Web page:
2. Experimental

2.1. Materials

Defatted peanut meal was purchased from Shandong Luhua Group Co. Ltd. Defatted soybean meal was purchased from Yuwang Soy Company (Shandong, China). Defatted walnut meal was purchased by Huizhiyuan Food Co. Ltd. (Lincang, China). Papain was obtained from Guangzhou Huaqi Biotechnology Co. (Guangzhou, China). All the other chemicals and solvents were of analytical grade.

2.2. Preparation of Hydrolysates

Fifty grams of protein materials (defatted soybean meal, defatted walnut meal, and defatted peanut meal) was mixed with 100 mL of deionized water, respectively, and homogenized at 10,000 rpm for 1 min using an Ultra Turrax homogenizer (Beijing Jingke Huarui Instrument Co. Ltd., Beijing, China). The three homogenates were all preincubated at 55°C for 20 min prior to enzymatic hydrolysis using papain. All the mixtures were conducted at pH 7.0, respectively. The pH of the slurries was constantly maintained during hydrolysis by addition of 2 M NaOH. When the degree of hydrolysis reached 10%, the enzyme was inactivated at 95°C for 15 min. The hydrolysates were centrifuged in a GL-21M refrigerated centrifuge (Xiangyi Instrument Co. Ltd., Changsha, China) at 5,000 ×g for 20 min at 20°C and the supernatants were collected, lyophilized (R2L-100KPS, Kyowa Vacuum Engineering, Tokyo, Japan), and stored in a desiccator for further analysis. Hydrolysate from soybean protein will be expressed as SPH, from walnut protein as WPH, and from peanut protein as PPH for short, respectively.

2.3. Molecular Weight Distribution of Peptides in SPH, WPH, and PPH

The molecular weight distribution of peptides in SPH, WPH, and PPH was determined by gel filtration chromatography, at a wavelength of 214 nm using an HPLC system equipped with a TSK gel G2000 SWXL analytical column, respectively. The mobile phase (isocratic elution, 0.02 M sodium phosphate buffer) was at a flow rate of 0.5 mL/min. Six protein and peptide standards, conalbumin (75,000 Da), ovalbumin (43,000 Da), cytochrome C (12,384 Da), aprotinin (6,512 Da), vitamin B12 (1,855 Da), and glutathione (307 Da), were used to establish a reference calibration curve. The fitting line equation, that is, the logarithm of the relative MW versus elution volume, was (), where is the logarithm of standard peptide MW and is the elution volume.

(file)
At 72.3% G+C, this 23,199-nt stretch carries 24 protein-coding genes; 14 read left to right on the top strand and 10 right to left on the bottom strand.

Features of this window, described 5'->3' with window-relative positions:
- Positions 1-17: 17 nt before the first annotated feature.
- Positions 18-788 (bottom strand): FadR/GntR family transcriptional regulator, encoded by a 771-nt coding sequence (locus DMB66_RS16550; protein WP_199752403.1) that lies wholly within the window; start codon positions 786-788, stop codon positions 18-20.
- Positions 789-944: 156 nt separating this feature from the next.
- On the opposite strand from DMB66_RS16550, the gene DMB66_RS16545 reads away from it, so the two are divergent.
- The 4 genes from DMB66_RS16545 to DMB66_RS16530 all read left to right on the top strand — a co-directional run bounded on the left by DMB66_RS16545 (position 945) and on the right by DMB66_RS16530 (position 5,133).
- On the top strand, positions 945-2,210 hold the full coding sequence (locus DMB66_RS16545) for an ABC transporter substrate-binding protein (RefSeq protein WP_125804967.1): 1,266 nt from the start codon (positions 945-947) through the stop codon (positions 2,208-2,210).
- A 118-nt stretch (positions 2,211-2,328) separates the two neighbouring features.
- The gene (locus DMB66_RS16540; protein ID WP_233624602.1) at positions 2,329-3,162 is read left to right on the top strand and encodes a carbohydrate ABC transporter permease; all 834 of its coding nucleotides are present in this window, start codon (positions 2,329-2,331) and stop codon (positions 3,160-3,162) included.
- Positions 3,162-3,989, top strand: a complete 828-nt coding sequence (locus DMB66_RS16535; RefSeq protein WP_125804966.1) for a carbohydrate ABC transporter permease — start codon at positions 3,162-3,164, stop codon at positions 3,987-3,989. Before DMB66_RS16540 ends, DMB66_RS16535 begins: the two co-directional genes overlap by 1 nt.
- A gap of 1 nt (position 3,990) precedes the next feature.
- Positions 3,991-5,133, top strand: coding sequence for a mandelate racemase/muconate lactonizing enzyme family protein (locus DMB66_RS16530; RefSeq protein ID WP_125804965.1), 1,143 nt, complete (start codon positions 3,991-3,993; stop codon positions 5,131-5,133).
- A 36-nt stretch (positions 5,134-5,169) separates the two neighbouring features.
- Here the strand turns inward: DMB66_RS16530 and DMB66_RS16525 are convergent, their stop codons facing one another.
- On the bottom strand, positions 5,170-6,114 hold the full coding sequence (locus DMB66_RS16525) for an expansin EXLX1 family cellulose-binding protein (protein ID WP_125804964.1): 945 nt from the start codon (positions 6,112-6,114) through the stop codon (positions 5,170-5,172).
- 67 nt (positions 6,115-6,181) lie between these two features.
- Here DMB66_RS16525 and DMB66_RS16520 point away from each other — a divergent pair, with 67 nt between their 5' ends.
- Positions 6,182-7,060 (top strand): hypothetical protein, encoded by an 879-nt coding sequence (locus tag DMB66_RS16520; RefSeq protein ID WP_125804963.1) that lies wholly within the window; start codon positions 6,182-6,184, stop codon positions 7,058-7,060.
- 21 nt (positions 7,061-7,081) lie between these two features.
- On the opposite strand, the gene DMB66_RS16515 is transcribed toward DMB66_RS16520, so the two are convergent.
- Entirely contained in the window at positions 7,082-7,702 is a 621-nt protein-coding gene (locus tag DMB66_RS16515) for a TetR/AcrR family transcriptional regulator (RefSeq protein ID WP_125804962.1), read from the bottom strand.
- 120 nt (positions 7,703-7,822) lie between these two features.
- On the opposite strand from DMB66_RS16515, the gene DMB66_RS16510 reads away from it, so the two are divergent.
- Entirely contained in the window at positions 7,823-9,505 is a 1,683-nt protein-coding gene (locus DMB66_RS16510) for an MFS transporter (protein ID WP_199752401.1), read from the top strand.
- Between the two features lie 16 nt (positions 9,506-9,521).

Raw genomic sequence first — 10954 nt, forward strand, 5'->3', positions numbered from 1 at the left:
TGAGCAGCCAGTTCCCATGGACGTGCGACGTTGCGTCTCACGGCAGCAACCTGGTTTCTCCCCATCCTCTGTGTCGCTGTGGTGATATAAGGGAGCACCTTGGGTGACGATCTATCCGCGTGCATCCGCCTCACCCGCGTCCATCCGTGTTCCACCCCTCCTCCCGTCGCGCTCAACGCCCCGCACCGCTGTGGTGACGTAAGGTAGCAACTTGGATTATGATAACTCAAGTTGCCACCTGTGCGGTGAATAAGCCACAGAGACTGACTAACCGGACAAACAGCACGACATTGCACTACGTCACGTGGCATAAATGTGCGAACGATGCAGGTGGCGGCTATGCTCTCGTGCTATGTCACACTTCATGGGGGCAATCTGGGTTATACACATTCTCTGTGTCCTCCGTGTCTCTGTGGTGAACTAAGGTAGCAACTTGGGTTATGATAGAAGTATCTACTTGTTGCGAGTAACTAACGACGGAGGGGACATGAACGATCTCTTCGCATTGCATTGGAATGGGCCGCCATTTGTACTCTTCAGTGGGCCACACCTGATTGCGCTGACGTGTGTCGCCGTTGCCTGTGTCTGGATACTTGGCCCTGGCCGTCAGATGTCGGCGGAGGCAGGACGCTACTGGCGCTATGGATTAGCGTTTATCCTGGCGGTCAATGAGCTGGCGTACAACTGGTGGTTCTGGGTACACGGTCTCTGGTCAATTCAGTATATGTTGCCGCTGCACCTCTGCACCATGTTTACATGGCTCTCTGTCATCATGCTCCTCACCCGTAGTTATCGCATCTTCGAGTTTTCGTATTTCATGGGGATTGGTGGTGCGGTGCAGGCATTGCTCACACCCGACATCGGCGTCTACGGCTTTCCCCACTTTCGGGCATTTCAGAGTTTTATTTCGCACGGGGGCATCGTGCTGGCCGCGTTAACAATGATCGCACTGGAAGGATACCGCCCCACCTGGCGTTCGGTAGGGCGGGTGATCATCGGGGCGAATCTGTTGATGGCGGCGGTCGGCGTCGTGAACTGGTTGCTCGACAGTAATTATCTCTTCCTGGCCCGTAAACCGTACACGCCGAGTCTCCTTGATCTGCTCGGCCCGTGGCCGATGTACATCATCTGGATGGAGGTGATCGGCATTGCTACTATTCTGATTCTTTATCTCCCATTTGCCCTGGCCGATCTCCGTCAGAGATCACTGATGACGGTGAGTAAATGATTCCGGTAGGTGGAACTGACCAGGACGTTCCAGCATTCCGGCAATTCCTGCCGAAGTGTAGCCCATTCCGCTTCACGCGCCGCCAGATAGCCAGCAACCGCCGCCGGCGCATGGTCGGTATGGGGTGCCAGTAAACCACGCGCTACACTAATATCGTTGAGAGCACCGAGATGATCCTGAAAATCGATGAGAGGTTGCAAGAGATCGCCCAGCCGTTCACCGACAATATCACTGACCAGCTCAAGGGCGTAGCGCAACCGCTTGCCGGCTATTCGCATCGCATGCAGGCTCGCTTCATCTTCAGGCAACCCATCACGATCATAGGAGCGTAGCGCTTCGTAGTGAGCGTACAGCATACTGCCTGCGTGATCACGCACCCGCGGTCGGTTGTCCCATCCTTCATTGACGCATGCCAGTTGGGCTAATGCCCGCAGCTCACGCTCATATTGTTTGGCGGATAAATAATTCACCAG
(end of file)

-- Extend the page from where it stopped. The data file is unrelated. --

2.4. Amino Acid Composition of SPH, WPH, and PPH

Amino acid analysis was performed following the method of Fujiwara et al. [10] using an A300 auto-amino acid analyzer (MembraPure, Bodenheim, Germany) based on o-phthalaldehyde derivatives.

2.5. NGF-Differentiated PC12 Cells Culture

PC12 cells were cultured in 25 cm2 flasks in growth medium composed of Dulbecco’s modified Eagle’s medium (DMEM) supplemented with 5% fetal calf serum (FCS), 10% horse serum (HS), 10,000 U/mL penicillin, and 100 μg/mL streptomycin. Cells were grown at 37°C, in a humidified atmosphere of 5% CO2. Actively proliferating PC12 cells (2 × 105 cells/well) were seeded onto 12-well plates precoated with 200 μg/mL collagen type-Ι and differentiated with 50 ng/mL Nerve Growth Factor (NGF) for 2 days. Fresh medium-containing NGF was changed every three days. In all experiments, only NGF-differentiated PC12 cells were used. The morphologic observation and the detection of microtubule-associated protein 2 (MAP2) expression by immunohistochemistry test were conducted to identify the differentiated neurons.

2.6. MTT Cell Proliferation Assay

For assay performance, the NGF-differentiated PC12 cells were harvested from the flasks using a 0.25% trypsin/EDTA 1x-solution (Gibco) and were counted using a CASY cell counter (Roche) and 5 × 103 cells per well (100 μL) were seeded in coated 96-well-plate. After 72 hours, SPH, WPH, PPH, and cerebrolysin were individually added into the wells with the final concentrations of 5, 2, 1, 0.5, 0.2, 0.1, 0.05, and 0 mg/mL. The 96-well plate was again incubated for 24 hours following MTT assay. MTT (0.5 mg/mL) were added to each well and the plate was incubated for another 4 h at 37°C. Then, the supernatant was removed, and 100 μL of dimethyl sulfoxide was added to each well. MTT metabolism was measured spectrophotometrically at 490 nm in a Biorad microplate reader (Biotek Instruments, Burlington, VT, USA). Results were expressed as the percentage of MTT reduction, taking the absorbance of control cells as 100%.